This mini quilt is backed with the pink floral print. It is approximately 18.5″ square. Dorothy is the central figure, her best friends – the Lion, Scarecrow, Tin Man and little dog, Toto, surround her. The peripheral characters, Glinda, the Wicked Witch, the Wizard, and the Winged Monkeys are there too. For those who know the story, so much is captured here.
Now that this has arrived at Rachael’s home, I can share here. I have set aside my own “Dorothy’s Journey” fabric, so stay tuned for what my 2019 purchase becomes. I sure hope it’s not another year before my personal project is complete!
Enjoy & remember, there’s no place like home.
All photos and text property of Two Terriers Studio; not to be duplicated or distributed without written consent.
Looks familiar, right? It’s February 2022 and this has been in the works for a couple of months. Other quilts have been started & finished, but I fell out of habit getting blog posts written during the holidays, so let’s catch up.
If you’ve been a reader for awhile, you know I sew or quilt almost daily. I test patterns for several designers and I write about those quilts & my experiences here. Often, when I test a pattern, it happens to align with a holiday, a seasonal shift, coincidentally with milestones or the birth of new babies. When that happens, I head into the test with a particular person in mind and I choose fabrics that will work well with the quilt, but suited to a gift I also want to make. It’s a win-win. There are also times I make a quilt, knowing it’s a gift, but I want to have one for myself too! This second version of the Holiday Hills Quilt is kind of like that. I made the first version for my family, knowing full well that my sentimental, holiday loving, decor enthusiast friend needed one too.
I’m blessed with a multitude of creative family & friends. I’m inspired by their work and frequently, we share work or “barter”, for lack of a better word. We encourage one another, while also learning from each other. It’s really cool. I was speaking with my friend, Tammy, in late 2021 and she said, “I’d love for you to make me something; maybe a quilt?” Not only is she a friend, she’s been a solid customer too. She has supported my business from the beginning and owns multiple Two Terriers Studio creations. This particular discussion came on the heels of taking inventory of all the quilts I’ve made & gifted and even stacked in closets in my studio. Quilts I’ve tested, ideas that were started & left unfinished. Quilts on my “to make someday” list. Her comment got my wheels churning. I was watching her decorate her new home for the holidays. She has such an attention to detail that I knew her quilt would be best suited with the holidays in mind, in the color scheme I saw in her home. I wanted it to be a surprise, but I have learned that with the amount of hours it takes to complete a project like this, keeping the fabric a secret was not a great idea. I needed her input or approval first.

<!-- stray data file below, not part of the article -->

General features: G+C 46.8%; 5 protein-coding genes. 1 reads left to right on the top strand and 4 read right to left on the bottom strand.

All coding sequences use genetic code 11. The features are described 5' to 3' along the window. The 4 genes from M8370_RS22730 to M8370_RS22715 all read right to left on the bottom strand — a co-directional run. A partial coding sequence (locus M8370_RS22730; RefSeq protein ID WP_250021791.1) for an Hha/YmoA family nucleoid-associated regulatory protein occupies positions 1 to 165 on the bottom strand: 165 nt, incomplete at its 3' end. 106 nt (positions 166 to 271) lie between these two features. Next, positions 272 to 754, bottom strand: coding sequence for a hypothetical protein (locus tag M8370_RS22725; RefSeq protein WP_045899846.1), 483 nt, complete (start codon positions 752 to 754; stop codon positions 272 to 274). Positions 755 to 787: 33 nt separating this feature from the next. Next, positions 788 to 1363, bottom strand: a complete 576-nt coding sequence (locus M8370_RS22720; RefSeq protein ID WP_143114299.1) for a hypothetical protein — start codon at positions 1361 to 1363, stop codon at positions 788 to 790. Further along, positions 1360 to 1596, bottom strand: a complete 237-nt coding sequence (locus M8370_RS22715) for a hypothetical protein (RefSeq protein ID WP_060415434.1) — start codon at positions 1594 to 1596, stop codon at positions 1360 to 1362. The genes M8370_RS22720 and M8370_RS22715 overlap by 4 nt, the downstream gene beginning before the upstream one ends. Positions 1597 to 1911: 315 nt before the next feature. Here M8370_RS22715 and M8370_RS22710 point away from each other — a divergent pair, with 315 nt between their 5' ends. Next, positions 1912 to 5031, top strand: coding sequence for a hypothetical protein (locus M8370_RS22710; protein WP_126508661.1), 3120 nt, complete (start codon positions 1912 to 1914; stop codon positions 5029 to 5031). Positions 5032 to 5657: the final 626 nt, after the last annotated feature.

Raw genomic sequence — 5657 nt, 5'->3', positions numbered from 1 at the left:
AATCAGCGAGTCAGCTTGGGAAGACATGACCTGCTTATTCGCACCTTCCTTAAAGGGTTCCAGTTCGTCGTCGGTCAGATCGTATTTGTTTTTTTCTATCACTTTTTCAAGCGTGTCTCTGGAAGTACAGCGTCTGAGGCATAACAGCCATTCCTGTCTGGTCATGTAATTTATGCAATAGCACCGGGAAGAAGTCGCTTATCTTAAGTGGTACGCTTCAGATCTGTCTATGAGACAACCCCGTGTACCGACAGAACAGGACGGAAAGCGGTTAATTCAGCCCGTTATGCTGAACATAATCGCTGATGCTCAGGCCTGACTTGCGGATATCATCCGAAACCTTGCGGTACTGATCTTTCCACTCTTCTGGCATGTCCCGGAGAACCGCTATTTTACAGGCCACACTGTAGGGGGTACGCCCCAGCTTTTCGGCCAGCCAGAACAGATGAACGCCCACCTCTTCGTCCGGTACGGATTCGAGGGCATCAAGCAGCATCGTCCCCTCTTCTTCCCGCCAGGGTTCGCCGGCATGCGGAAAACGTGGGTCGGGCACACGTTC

Tammy’s favorite color is teal / aqua. Little pops of it show up all around her world! As I started looking into fabric, I found this collection by Maude Asbury for Free Spirit Fabrics called Fa La La. I felt that it was perfect for her & she gave the “thumbs up”. It was all she knew about what was in the works; the rest I kept to myself. I’ll tell you, not sharing the other fabric choices was a challenge. I wanted to include her, but also surprise her. The trust she placed in me to just do as I wished, was a treat. I ordered the fabric and the project began.
I realize now that I didn’t actually take that many progress photos! This was a pattern I’d already made once, so the piecing and technical issues have been documented before. It was so tempting, with every new tree, to share progress, but I stayed on task.
This quilt is 60×64″ and bigger than I felt comfortable quilting, edge to edge, on my domestic machine. Tammy agreed with having it professionally quilted & she covered that cost, as well as the feature fabrics. I sent this to Jenn, www.knottedthread.com, for the quilting. As always, amazing results. After hours and hours of cutting and piecing, it’s nice to have this kind of finish, texture, and creative art added. It’s a team effort, a collaboration, for sure.
I’m certainly NOT a perfect piecing, all the time, kind of sewist, but this pattern by Raye, www.thehomebodyco.com, is written in such a way that points are not lost in the piecing of these trees. So satisfying to see it up close. Well, at least for me!
I chose this aqua snowflake fabric for the binding. With it being her favorite color, and also featured among the tree motifs, it frames the design pretty well. I try to make my binding at the time the tops are finished, but to be honest, it’s the stage at which I usually lose momentum. The secret is to gift quilts; those get finished! I don’t care to admit how many quilts are stacked in my studio waiting for this 1% final piece of the puzzle.
The original feature fabric is the entire back of this quilt. I just love it. The whimsical trees, the old fashioned-ish ornaments, images reminiscent of “tinsel” trees from the 60’s (is that when those were popular?); it all makes me smile. If she wants a pop of color, this can be draped on a sofa or the foot of a bed with the backing facing out, rather than the front.